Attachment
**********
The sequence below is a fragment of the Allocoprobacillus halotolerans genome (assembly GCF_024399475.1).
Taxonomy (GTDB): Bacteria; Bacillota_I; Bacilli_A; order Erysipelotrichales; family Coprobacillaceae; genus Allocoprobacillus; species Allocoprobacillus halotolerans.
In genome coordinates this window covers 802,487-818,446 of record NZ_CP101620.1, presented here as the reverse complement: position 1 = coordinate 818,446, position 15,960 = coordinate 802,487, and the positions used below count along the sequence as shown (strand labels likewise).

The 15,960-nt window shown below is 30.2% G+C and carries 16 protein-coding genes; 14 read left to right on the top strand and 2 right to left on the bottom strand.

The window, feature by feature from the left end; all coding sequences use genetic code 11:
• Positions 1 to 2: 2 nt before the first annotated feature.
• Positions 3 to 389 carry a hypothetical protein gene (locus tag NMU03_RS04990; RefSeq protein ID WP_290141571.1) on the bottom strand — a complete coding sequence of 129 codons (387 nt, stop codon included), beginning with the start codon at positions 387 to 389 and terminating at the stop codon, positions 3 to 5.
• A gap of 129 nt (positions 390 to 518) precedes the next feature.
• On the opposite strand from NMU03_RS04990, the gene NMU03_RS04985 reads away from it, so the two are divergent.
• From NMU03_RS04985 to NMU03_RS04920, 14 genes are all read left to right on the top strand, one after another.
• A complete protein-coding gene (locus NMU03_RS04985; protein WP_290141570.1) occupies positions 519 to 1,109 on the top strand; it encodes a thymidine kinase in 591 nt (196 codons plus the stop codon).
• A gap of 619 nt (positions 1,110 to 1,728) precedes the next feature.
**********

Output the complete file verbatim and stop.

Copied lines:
The sequence below is a fragment of the Allocoprobacillus halotolerans genome (assembly GCF_024399475.1).
Taxonomy (GTDB): Bacteria; Bacillota_I; Bacilli_A; order Erysipelotrichales; family Coprobacillaceae; genus Allocoprobacillus; species Allocoprobacillus halotolerans.
In genome coordinates this window covers 802,487-818,446 of record NZ_CP101620.1, presented here as the reverse complement: position 1 = coordinate 818,446, position 15,960 = coordinate 802,487, and the positions used below count along the sequence as shown (strand labels likewise).

The 15,960-nt window shown below is 30.2% G+C and carries 16 protein-coding genes; 14 read left to right on the top strand and 2 right to left on the bottom strand.

The window, feature by feature from the left end; all coding sequences use genetic code 11:
• Positions 1 to 2: 2 nt before the first annotated feature.
• Positions 3 to 389 carry a hypothetical protein gene (locus tag NMU03_RS04990; RefSeq protein ID WP_290141571.1) on the bottom strand — a complete coding sequence of 129 codons (387 nt, stop codon included), beginning with the start codon at positions 387 to 389 and terminating at the stop codon, positions 3 to 5.
• A gap of 129 nt (positions 390 to 518) precedes the next feature.
• On the opposite strand from NMU03_RS04990, the gene NMU03_RS04985 reads away from it, so the two are divergent.
• From NMU03_RS04985 to NMU03_RS04920, 14 genes are all read left to right on the top strand, one after another.
• A complete protein-coding gene (locus NMU03_RS04985; protein WP_290141570.1) occupies positions 519 to 1,109 on the top strand; it encodes a thymidine kinase in 591 nt (196 codons plus the stop codon).
• A gap of 619 nt (positions 1,110 to 1,728) precedes the next feature.